• Trade Capacity Building: The UN supports developing countries in building their trade capacities through technical assistance, training programs and knowledge-sharing initiatives. Improvement of infrastructures, institutions and regulatory frameworks provides nations with tools they need to become more efficient in international trade.
  • Trade-Related Assistance for Development: The UN promotes trade as a driver of development by integrating trade-related considerations into development strategies. Policy measures promoted include those which will ensure trade benefits all people, especially youth, women and other marginalized groups. The UN also works to address the trade-related challenges faced by least developed countries (LDCs) and landlocked developing countries (LLDCs).
  • Aid for Trade: The UN encourages donor countries to provide assistance to developing countries in the form of Aid for Trade. This assistance aims to help developing countries overcome trade-related constraints, such as infrastructure deficiencies, limited productive capacities and compliance with international standards. It facilitates market access and trade diversification.
  • Sustainable Trade Practices: The UN promotes the integration of sustainable development principles into trade policies and practices. Focusing on the need to balance economic growth with social aspects. The UN encourages responsible and inclusive trade practices that contribute to sustainable development goals.

World Trade Organization (WTO):

  • Trade Liberalization: WTO promotes trade liberalization globally by eliminating trade barriers – such as tariffs and quotas – to create an open and stable trading system with greater market access for firms worldwide.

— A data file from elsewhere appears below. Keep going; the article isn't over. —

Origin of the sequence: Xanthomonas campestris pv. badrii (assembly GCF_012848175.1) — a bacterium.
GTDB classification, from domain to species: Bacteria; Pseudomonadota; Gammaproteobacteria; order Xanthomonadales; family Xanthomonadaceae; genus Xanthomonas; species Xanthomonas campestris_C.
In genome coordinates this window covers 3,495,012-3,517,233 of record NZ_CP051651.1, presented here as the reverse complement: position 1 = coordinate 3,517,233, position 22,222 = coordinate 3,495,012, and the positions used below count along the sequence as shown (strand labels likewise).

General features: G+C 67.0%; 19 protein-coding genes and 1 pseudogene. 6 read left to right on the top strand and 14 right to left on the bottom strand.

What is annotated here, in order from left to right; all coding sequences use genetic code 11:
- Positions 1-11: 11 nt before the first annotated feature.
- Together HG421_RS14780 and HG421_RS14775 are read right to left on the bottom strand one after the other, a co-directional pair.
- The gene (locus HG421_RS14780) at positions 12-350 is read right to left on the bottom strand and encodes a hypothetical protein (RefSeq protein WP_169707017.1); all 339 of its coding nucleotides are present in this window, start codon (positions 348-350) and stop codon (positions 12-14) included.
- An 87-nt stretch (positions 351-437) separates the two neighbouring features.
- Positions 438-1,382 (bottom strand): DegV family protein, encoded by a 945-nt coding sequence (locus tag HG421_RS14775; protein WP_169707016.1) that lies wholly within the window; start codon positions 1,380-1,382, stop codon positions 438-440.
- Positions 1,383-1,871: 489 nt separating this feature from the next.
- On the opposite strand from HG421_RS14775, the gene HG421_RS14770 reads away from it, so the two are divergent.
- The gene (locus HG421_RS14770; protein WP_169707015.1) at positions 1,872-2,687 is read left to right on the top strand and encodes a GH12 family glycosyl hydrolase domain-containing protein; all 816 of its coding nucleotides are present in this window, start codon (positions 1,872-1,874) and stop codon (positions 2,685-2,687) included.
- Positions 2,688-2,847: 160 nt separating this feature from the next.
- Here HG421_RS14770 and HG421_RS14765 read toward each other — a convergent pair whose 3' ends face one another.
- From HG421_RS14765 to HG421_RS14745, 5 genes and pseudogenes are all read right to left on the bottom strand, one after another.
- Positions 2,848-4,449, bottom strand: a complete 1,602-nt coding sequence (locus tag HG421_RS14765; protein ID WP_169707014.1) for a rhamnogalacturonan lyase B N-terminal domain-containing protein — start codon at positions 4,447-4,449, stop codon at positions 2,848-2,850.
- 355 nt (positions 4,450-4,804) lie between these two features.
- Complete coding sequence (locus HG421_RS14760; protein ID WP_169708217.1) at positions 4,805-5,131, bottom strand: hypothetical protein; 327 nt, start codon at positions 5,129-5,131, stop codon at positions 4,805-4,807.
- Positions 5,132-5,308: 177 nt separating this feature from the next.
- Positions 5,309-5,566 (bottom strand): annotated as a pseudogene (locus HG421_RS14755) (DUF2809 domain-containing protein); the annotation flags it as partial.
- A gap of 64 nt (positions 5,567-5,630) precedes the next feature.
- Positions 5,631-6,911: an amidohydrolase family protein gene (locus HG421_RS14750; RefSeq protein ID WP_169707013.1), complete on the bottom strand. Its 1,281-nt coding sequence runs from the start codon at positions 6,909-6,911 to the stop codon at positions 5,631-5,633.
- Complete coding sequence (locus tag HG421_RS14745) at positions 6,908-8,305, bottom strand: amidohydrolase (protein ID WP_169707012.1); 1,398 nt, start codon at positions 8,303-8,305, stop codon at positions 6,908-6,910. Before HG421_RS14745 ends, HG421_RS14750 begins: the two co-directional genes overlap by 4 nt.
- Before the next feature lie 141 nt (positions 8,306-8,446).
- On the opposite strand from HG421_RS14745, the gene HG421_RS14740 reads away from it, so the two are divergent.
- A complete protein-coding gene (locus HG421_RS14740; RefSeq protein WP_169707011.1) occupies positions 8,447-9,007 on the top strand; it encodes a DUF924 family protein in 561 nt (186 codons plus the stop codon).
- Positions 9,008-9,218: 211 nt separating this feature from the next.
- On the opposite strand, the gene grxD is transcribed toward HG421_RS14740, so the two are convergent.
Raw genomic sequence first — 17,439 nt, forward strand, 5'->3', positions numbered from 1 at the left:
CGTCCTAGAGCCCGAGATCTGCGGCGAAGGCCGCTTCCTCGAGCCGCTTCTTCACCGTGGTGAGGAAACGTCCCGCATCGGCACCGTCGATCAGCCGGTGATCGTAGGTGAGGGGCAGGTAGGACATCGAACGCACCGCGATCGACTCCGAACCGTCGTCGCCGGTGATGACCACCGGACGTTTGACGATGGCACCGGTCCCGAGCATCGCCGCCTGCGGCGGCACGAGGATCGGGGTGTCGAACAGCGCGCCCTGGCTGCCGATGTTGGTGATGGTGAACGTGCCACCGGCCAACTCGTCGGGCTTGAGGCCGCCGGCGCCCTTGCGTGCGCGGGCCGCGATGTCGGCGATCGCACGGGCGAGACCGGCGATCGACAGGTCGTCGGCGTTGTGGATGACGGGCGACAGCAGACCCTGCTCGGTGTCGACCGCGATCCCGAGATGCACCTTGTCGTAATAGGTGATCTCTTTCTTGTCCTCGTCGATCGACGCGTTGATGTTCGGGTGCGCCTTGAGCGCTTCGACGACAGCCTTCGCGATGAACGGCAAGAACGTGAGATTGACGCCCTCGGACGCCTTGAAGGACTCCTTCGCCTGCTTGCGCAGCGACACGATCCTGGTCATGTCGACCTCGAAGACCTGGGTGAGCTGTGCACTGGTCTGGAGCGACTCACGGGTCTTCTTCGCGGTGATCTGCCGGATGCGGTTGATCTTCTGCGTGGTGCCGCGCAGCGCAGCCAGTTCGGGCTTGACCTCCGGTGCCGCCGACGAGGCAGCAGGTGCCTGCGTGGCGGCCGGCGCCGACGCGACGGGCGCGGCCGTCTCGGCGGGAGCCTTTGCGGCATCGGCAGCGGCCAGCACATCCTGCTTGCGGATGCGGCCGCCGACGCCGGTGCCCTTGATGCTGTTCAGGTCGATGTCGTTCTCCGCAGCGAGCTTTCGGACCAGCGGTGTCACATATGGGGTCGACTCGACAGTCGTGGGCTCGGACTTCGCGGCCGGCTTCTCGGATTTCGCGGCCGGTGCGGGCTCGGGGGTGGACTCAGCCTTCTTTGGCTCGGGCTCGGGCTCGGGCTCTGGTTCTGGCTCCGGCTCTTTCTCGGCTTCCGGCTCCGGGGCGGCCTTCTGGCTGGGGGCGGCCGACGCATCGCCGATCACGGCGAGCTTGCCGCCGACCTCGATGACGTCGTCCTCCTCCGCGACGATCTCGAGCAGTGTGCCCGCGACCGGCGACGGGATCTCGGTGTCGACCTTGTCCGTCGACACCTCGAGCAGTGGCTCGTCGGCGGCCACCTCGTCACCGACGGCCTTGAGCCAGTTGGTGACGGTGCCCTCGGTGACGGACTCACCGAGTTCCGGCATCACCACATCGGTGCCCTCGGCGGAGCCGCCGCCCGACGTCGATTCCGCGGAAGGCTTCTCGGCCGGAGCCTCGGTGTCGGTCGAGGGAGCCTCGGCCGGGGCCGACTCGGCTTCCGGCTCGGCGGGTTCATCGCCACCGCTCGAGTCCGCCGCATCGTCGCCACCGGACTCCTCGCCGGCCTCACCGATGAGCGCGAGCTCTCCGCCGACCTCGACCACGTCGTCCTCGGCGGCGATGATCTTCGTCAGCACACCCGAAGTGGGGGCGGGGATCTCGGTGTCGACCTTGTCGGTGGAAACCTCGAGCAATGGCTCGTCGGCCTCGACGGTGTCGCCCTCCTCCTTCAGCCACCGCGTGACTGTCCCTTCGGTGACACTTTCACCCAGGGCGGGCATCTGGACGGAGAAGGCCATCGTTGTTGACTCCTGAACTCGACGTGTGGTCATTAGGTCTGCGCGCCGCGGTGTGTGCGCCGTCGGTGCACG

• Trade Negotiations and Agreements: The WTO serves as an arena for member nations to negotiate trade agreements among themselves, through multilateral plurilateral, as well as bilateral talks concerning services, goods, intellectual property rights. Such negotiations create frameworks of obligations and rights among participants while improving trade flows.
  • Trade Facilitation: WTO strives to streamline trade procedures and customs formalities with their Trade Facilitation Agreement (TFA). Their objective is to reduce bureaucracy at border crossing points while increasing transparency and efficiency at borders. Lowering trade costs while creating more efficient international commerce.
  • Dispute Settlement: WTO provides an official and binding dispute settlement mechanism to address trade disagreements among member countries, providing peace and security when conducting international commerce. This mechanism also ensures trade agreements and rules are enforced correctly – providing peace and stability when conducting global commerce.